Interview with Christopher Hager, Author of Word by Word: Emancipation and the Act of Writing
If you find an error or omission in Duhaime's Law Dictionary, or if you have suggestion for a legal term, we'd love to hear from you! Current Section: Duhaime. Emancipation Definition: The act of freeing a person who was under the legal authority of another such as a child before the age of majority from that control such as child reaching the age of majority.
But a few learned to use pen and paper to make sense of their experiences, despite prohibitions. These authors' perspectives rewrite the history of emancipation and force us to rethink the relationship between literacy and freedom. Hager seeks to craft an intellectual history of a people too often dismissed as illiterate and lacking a culture of letters. His focus is not on stars who are well known from fugitive slave narratives, but on a handful of more or less literate blacks whose previously unpublished letters provide pieces of a complex and rich narrative of liberation.
Hager discusses the mental process of writing, exploring the inner lives, secrecy, and subversion shown in black initiatives to learn how to write and how to use writing to end enslavement and to embrace emancipation.
African American Life Before and After Emancipation Essay | Bartleby
Hager reminds readers to attend to those texts that have the power to give scholars a broader perspective of particular moments By paying attention to these authors, Hager aims to develop new models for the interpretation of historical sources and give voice to both the unknown and the underappreciated. By understanding emancipation as a slow process rather than a rapid transformation, "Word by Word "shows how literacy was an incomplete and sometimes flawed instrument of black self-determination. The idea of emancipation as an unfinished revolution is not new, nor is the attention to subterranean networks of enslaved information and exchange particularly novel in slavery studies.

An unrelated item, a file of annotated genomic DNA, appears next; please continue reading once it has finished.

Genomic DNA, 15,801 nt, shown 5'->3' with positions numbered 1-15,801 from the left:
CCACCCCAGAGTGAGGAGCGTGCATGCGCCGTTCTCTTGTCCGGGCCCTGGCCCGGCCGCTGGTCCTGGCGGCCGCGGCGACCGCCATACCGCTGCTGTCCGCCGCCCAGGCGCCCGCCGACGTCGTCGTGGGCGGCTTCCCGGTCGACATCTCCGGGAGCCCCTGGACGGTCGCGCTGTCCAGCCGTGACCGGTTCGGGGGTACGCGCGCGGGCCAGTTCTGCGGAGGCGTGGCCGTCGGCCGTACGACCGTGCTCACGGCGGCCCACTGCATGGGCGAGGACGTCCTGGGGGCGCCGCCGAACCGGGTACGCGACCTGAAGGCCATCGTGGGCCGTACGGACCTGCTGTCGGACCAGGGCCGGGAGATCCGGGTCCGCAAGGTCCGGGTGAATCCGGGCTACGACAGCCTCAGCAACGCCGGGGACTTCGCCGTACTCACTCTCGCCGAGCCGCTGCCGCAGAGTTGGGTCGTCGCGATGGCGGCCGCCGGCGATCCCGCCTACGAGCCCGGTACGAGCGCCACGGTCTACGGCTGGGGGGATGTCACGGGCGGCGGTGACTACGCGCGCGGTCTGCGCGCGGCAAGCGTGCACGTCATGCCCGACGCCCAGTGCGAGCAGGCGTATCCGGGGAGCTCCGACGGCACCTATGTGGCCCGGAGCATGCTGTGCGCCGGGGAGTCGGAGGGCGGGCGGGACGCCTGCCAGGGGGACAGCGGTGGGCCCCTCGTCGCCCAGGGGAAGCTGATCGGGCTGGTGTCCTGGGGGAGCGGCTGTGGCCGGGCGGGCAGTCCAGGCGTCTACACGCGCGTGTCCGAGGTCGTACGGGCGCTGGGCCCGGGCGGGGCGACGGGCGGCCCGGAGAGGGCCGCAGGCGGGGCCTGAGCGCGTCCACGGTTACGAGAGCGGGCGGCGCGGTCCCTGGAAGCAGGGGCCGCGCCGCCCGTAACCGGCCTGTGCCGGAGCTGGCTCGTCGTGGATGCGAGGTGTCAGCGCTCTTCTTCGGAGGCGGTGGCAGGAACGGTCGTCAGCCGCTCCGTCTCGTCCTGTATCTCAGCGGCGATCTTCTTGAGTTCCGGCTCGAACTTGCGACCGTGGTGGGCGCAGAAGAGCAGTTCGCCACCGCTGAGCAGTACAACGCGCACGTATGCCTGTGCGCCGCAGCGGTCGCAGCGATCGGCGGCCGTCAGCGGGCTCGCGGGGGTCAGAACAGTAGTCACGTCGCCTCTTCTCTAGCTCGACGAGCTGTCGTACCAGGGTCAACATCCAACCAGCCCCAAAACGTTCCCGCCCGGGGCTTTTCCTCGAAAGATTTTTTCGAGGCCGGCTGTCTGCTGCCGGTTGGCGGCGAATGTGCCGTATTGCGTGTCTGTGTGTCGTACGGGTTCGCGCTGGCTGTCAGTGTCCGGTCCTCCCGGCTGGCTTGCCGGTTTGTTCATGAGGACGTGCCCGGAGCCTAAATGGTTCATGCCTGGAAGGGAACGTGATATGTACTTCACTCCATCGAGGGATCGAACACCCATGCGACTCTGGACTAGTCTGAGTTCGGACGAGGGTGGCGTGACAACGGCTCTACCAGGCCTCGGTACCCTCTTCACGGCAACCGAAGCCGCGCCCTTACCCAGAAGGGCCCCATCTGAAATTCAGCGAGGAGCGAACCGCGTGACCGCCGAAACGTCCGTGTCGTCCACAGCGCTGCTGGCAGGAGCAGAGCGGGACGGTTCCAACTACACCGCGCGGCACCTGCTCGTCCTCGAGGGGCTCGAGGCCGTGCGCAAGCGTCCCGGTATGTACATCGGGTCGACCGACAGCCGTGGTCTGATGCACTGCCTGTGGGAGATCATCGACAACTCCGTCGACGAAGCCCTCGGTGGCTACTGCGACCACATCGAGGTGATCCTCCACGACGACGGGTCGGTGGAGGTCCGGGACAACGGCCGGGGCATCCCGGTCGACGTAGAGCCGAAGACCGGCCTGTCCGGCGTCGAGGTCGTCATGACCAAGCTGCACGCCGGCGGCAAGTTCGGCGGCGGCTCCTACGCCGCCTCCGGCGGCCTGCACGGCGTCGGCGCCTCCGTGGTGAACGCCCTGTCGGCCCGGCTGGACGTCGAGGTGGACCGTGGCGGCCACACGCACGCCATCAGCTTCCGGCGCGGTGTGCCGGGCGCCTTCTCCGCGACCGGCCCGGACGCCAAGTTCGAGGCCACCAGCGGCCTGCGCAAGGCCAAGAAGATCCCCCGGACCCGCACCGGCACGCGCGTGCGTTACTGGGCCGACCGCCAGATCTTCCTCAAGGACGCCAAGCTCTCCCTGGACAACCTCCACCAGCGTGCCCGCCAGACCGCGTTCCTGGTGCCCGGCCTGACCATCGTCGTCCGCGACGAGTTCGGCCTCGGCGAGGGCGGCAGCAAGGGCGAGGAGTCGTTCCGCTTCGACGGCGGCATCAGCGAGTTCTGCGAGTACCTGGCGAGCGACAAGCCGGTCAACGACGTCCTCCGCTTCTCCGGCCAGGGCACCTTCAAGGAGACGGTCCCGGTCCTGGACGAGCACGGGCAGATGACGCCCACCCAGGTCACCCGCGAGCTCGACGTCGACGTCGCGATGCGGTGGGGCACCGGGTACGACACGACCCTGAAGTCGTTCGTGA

By rendering legible and audible the writings of the literate minority, however, Hager reveals the desperate and creative measures taken by former slaves to assert their communal and individual voices. Most of course continued unlettered, but the striking improvement in black literacy during the two decades after emancipation from 10 to 30 per cent is testimony to the enduring importance attached to the written word and the empowering potential of African-American writing. Constitution, "Word by Word" focuses on the initial tremors of freedom for ordinary people amid wartime turmoil and the process of emancipation.
This is original work of the highest order. Levine, author of "Dislocating Race and Nation: Episodes in Nineteenth-Century American Literary Nationalism" Christopher Hager does a fascinating job of sifting through these letters [written by slaves], fleshing out as much as possible the stories of their authors, and casting it all as black America's first attempts at forging a voice in this strange land, in "Word by Word: Emancipation and the Act of Writing. Christopher Hager is Charles A. Convert currency. Add to Basket.
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- Christopher Hager Explores Emancipation Through The Writings Of Enslaved And Free African Americans.
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